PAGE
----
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Impact of the 82 nd Legislature on Accountability. As Presented by Maria Whitsett and Lynn M. Moak at the Texas Assessment Conference, December 2011. Implications of the L ast Interim. School Finance Study was unsuccessful Conservative control

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impact of the 82 nd legislature on accountability

Impact of the 82nd Legislature on Accountability

As Presented by Maria Whitsett and Lynn M. Moak at the Texas Assessment Conference, December 2011

implications of the l ast interim
Implications of the Last Interim
  • School Finance Study was unsuccessful
  • Conservative control
  • Assessment/Accountability transition plan released by TEA
  • Comptroller’s FAST Study
  • Barrage of panic and worry over staffing, performance, cost increases, and perceived system inefficiency
historical context the budget crisis
Historical Context: The Budget Crisis
  • Use of federal revenues for current operations
  • State fund balances not replaced
  • Recession’s impact on sales tax
  • Structural deficit from 1996 property tax cuts
  • “No new revenue” policy
  • Initial $12 billion cut below the existing commitment of the state
the 2012 13 state budget hb 1
The 2012-13 State Budget: HB 1
  • According to the LBB, the total ALL FUNDS appropriations for the 2012-13 biennium is $172.3 billion, a $15.2 billion or 8.1% decrease, from the 2010-11 biennium.
  • The General Revenue Funds appropriations for the entire state budget is $86.9 billion for the 2012-13 biennium, a $1.6 billion or 1.9% decrease over the last biennium.
fsp funding general revenue
FSP Funding (General Revenue)
  • When considering just General Revenue, the Legislature appropriated $29.2 billion for the FSP for the 2012-13 biennium, a $1.6 billion increase compared to 2010-11.
  • However, during the last legislative session, $3.2 billion of federal assistance (SFSF) was used to fund the FSP. That amount is $0 for the 2012-13 biennium.
fsp and tea funding all funds
FSP and TEA funding (All Funds)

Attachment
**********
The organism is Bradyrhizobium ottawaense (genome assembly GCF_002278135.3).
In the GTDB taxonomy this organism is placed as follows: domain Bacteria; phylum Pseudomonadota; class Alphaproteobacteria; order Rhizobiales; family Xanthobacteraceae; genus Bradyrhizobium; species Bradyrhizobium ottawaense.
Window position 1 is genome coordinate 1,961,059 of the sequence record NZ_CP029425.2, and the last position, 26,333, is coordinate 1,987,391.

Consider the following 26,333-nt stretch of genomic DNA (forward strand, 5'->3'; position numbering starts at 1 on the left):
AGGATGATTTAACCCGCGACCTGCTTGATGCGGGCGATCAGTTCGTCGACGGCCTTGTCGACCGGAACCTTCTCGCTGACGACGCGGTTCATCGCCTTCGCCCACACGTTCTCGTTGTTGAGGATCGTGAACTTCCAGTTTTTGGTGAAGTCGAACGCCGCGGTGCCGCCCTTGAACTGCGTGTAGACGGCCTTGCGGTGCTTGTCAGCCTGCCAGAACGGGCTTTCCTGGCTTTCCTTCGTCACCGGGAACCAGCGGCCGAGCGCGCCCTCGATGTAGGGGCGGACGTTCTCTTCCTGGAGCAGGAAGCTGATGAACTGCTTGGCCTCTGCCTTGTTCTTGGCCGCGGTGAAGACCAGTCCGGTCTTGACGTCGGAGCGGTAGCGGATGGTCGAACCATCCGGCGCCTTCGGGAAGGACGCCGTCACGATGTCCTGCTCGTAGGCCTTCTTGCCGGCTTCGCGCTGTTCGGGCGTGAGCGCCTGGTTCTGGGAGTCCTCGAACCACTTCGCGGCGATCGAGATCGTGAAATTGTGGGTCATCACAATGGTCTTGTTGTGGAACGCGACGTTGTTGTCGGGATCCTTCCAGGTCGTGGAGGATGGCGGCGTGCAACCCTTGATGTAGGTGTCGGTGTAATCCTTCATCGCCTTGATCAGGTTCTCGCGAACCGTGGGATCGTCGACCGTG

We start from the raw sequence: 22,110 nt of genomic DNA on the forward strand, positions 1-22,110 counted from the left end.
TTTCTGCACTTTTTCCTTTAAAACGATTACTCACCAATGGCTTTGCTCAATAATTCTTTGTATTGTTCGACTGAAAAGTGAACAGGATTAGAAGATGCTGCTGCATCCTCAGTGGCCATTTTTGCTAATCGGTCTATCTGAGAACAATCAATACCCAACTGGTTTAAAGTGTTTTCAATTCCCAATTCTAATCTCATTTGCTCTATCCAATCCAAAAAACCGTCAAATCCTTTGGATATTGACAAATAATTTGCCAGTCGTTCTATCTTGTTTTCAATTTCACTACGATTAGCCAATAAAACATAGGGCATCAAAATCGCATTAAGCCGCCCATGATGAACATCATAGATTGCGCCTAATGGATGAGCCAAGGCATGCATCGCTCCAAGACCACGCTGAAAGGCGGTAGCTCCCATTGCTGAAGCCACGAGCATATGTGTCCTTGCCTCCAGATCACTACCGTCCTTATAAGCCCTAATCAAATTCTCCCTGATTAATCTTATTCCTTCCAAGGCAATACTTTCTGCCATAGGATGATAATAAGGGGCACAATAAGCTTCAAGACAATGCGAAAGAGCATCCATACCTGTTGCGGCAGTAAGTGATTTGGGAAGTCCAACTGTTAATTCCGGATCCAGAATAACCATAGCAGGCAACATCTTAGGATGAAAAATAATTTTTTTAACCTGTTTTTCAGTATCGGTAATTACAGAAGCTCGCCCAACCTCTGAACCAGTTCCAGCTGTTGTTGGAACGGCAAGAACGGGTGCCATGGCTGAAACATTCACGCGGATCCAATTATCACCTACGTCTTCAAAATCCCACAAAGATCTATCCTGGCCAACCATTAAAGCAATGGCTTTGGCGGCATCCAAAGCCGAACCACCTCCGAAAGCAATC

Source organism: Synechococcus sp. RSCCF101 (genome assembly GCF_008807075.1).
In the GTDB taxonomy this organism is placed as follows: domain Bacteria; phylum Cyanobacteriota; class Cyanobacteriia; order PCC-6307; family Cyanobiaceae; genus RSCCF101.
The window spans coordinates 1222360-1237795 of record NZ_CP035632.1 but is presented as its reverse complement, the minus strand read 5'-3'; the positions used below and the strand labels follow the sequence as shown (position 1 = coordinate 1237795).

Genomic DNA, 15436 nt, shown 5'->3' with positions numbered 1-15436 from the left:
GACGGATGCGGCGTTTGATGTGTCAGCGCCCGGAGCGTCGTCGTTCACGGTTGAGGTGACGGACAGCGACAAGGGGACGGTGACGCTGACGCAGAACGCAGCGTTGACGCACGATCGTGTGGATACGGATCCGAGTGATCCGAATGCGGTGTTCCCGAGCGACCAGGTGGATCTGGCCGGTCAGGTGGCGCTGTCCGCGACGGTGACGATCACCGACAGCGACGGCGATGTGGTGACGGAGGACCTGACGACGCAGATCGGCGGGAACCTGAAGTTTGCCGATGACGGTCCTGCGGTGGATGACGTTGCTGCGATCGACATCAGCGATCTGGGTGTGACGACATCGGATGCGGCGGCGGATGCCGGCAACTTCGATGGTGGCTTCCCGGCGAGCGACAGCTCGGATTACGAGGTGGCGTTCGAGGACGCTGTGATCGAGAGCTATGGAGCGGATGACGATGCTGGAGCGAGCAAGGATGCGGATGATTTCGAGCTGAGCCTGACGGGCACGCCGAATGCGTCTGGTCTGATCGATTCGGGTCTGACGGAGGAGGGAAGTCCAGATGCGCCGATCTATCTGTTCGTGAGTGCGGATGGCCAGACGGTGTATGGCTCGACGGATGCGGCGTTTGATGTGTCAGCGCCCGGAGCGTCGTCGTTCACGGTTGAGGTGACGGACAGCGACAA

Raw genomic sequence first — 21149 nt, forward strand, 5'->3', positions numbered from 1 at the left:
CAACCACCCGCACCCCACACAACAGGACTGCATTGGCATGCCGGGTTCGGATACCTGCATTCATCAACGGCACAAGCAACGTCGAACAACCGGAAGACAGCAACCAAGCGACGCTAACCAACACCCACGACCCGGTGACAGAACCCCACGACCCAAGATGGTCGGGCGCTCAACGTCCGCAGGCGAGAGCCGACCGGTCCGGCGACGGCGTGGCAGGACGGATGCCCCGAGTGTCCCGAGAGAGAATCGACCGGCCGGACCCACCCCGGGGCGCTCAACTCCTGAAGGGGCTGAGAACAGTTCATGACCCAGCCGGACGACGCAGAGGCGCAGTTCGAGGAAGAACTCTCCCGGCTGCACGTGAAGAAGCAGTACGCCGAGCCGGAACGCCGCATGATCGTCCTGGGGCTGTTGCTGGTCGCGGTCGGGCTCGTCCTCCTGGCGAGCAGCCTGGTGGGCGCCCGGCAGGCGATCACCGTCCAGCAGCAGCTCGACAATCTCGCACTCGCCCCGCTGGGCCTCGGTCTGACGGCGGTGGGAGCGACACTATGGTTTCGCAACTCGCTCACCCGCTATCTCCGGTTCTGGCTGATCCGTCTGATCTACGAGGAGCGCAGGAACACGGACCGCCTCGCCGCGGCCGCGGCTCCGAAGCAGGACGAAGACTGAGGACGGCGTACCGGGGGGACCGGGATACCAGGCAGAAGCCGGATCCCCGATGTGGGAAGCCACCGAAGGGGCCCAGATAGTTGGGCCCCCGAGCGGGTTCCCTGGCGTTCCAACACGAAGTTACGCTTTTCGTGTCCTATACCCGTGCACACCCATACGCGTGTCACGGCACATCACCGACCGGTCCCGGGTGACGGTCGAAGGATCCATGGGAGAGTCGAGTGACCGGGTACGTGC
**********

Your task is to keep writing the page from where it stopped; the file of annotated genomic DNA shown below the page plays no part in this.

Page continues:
• When looking at just the funding level for the FSP, the 2012-13 amount totals $35.4 billion, a $1.8 billion decrease compared to 2010-11.
  • However, this amount is $4 billion below what is required to fund 2010 formulas.
  • TEA budget (all funds) was reduced by 8%:
    • Staffing cap reduced from 1,038 down to 795
    • Operations budget axed by over 17%
program cuts and reductions
Program Cuts and Reductions

In addition to underfunding the FSP. The Legislature made over $1.3 billion in cuts to programs and grant funding:

  • -$271 million, Technology Allotment
  • -$223.3 million, Pre K Grant Program
  • -$269.7 million, SSI ($23.5 remains for 12-13)
  • -345.1 million, DATE ($40 remains for 12-13)
  • -$50 million, New IFA
programs eliminated
Programs Eliminated

Other programs eliminated:

  • $35 million, Science Labs Grant
  • $20 million, Middle School PE Grants
  • $14.1 million, Optional Extended Year
  • $10 million, School Bus Seat Belt Program
  • New Round of IFA
  • Property Value Decline Protections
  • ADA Decline Protections
the truth of the matter
The Truth of the Matter
  • For the first time in 60 years, the legislature failed to finance current law
  • The Foundation Programs current services state aid was decreased by $4 billion
  • Special Program financing was cut by $1.3 billion
  • The total decrease was $5.3 billion when the cost of enrollment growth, property value decline, and other factors are taken into account
lessons learned
Lessons Learned
  • In a financial crisis, the legislature can and will cut public education.
  • Given the choice, budget cuts for education will be less than those for health and human resources.
  • The preferred method for reduction will be simplistic and unrelated to needs of districts.
  • Separate financing as a protection is no defense regardless of the program need.
additional lessons
Additional Lessons
  • In a budget crisis, programs with low levels of public support are the first to take a hit.
    • Consider the instructional materials allotment, Reforming the Process while Reducing the Funding
    • SB 6 created the IMA
    • SBOE is required to set aside an amount equal to 50% of the annual distribution from the PSF and the ASF (40% for FY ’11 and ’12)
    • Each district is entitled to an annual allotment based on previous year enrollment
ima continued
IMA, continued